Heart drug launch could be "most exciting ever", says Novartis
The expected launch of Novartis`s new heart failure drug next year promises to be the company`s most exciting ever and profit margins on the medicine will be good, its head of pharmaceuticals said on Sunday.
Barcelona: The expected launch of Novartis`s new heart failure drug next year promises to be the company`s most exciting ever and profit margins on the medicine will be good, its head of pharmaceuticals said on Sunday.
The Swiss drugmaker impressed doctors at the European Society of Cardiology meeting in Barcelona at the weekend by unveiling strikingly good clinical trial results for the drug, known as LCZ696, in a keenly awaited clinical trial.
Investigators working on the study and the company itself believe it has potential to replace drugs that have been central to treating heart failure for a quarter of century, opening up a multibillion-dollar sales opportunity.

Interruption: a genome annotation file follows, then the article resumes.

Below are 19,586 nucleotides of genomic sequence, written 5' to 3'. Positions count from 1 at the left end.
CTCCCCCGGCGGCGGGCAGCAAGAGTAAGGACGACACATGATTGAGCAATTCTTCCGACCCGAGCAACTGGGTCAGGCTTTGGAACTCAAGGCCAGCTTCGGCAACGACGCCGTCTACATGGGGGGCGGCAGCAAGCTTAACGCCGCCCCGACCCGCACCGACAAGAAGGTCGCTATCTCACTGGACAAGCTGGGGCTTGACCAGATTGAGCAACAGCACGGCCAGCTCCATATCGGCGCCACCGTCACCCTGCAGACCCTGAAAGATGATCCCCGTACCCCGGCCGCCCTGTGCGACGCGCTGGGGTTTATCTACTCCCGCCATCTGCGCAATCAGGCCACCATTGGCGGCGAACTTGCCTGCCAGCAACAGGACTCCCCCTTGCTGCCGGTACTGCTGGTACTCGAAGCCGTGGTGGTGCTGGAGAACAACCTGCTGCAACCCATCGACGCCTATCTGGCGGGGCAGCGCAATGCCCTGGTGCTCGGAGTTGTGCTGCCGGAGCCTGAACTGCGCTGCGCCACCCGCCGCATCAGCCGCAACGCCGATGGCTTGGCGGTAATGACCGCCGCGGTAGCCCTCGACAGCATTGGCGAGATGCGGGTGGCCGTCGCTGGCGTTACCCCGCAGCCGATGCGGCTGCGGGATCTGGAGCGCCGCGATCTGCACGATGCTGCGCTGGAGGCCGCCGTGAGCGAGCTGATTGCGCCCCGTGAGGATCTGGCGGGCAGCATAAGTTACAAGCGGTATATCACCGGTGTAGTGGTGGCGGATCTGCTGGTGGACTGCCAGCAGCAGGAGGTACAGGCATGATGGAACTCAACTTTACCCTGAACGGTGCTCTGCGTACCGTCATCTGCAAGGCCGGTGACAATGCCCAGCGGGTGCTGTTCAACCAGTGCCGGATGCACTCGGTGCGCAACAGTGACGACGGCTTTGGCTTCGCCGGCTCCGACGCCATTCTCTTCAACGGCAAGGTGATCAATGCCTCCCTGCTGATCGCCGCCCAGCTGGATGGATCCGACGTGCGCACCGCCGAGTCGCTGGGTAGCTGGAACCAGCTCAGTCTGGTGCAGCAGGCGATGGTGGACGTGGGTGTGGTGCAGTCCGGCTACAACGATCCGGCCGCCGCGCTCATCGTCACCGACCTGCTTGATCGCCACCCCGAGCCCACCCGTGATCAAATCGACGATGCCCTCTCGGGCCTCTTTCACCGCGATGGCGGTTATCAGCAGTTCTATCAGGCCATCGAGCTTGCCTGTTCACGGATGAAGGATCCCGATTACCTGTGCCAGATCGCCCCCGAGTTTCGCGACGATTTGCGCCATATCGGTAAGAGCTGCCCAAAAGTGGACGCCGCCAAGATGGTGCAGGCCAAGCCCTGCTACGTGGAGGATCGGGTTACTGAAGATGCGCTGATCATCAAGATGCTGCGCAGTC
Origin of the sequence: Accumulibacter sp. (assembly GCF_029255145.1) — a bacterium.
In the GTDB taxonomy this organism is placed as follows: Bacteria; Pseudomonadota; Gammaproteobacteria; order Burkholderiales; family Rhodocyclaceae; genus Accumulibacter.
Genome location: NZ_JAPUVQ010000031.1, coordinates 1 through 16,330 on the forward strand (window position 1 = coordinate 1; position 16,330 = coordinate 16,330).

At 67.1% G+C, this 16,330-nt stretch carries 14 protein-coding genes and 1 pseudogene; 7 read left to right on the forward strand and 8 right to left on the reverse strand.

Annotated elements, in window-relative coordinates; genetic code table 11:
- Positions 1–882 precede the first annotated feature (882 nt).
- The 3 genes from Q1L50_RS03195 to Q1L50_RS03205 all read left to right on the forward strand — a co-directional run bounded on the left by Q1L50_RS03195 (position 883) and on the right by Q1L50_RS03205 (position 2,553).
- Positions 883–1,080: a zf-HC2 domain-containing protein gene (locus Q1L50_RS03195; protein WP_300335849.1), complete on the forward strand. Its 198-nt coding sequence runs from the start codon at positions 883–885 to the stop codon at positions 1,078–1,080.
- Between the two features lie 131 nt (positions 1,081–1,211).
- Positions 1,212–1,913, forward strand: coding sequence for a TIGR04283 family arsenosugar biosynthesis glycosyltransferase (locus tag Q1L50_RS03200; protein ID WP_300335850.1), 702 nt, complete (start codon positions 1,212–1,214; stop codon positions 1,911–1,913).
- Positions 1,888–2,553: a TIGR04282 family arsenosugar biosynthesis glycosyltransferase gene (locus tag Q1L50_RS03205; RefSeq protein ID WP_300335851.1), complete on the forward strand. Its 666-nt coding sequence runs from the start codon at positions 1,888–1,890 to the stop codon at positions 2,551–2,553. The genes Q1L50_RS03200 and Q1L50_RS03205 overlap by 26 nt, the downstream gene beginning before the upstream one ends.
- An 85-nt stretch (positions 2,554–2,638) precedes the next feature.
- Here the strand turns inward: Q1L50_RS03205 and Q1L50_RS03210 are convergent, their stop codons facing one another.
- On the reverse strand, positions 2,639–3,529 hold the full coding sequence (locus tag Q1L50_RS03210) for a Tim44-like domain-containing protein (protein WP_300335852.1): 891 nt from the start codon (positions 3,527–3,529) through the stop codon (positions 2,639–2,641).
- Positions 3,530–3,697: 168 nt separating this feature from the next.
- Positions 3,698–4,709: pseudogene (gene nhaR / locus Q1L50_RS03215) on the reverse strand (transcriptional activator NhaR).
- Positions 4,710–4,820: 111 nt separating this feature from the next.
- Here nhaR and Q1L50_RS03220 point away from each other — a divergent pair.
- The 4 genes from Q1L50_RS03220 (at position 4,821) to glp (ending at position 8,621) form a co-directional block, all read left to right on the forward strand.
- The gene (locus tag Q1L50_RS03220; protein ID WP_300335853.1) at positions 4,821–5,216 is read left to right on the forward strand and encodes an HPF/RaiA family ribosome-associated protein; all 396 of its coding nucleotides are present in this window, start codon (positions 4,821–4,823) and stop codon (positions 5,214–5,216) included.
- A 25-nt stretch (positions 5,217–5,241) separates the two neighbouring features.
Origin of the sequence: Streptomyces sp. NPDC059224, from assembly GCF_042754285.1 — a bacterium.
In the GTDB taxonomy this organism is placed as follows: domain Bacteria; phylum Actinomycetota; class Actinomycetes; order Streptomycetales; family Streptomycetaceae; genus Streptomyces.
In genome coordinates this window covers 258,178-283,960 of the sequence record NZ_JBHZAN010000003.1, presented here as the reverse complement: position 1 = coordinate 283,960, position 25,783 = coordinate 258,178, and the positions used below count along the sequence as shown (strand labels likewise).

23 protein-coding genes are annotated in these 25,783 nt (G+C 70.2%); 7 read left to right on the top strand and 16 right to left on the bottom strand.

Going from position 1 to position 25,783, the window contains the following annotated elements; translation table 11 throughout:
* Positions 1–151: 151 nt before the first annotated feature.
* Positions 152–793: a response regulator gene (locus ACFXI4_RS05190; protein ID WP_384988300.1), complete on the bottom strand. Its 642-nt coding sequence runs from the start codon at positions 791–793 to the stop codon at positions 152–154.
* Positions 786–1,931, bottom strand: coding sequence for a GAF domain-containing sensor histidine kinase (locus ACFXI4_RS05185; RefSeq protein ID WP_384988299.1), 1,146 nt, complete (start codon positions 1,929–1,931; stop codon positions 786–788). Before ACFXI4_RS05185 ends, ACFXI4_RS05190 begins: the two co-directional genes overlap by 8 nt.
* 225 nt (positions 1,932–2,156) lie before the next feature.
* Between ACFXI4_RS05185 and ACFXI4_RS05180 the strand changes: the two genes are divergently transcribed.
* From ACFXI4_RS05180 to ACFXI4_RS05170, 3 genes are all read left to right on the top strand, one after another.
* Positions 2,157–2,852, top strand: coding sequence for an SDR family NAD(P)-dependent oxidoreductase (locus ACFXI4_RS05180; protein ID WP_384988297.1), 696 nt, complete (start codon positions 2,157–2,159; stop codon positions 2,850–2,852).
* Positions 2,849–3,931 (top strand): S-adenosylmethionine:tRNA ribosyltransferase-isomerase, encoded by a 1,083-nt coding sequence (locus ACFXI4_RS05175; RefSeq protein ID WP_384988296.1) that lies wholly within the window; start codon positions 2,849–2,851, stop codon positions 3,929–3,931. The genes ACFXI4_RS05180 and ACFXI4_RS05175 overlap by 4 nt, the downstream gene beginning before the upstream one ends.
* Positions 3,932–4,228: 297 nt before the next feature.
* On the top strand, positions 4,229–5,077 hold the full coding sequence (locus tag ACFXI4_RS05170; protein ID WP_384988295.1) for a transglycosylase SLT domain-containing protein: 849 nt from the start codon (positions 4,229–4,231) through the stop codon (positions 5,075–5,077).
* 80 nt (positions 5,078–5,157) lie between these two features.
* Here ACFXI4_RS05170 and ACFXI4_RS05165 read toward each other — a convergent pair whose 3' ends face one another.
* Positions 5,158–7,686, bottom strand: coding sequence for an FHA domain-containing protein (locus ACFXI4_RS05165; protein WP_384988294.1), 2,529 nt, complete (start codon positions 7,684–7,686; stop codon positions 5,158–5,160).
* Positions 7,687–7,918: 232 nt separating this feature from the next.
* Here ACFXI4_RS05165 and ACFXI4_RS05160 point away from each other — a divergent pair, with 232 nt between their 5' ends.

"It will be possibly the most exciting launch the company has ever had," David Epstein told an investor meeting.
The profitability of the drug would also be higher than Novartis achieved when its blockbuster hypertension medicine Diovan was still patent-protected, since the cost of marketing LCZ696 will be lower. That reflects the more specialised nature of heart failure, which requires a smaller sales force.
As a result, LCZ696 should become profitable relatively quickly, though Novartis will be investing to ensure a strong launch. Epstein said he did not expect any increase in the overall sales force because staff would be switched from promoting some older drugs.
In a research note issued by investment bank Leerink on the back of the strong trial results, analyst Seamus Fernandez said that LCZ696 could rack up annual sales of $6-8 billion, with further upside in emerging markets and from new indications.
The study unveiled in Barcelona targeted heart patients with reduced ejection fraction, where the heart muscle does not contract effectively. However, Novartis is also starting a trial in a similar-sized group with preserved ejection fraction, where the ventricles do not relax as they should.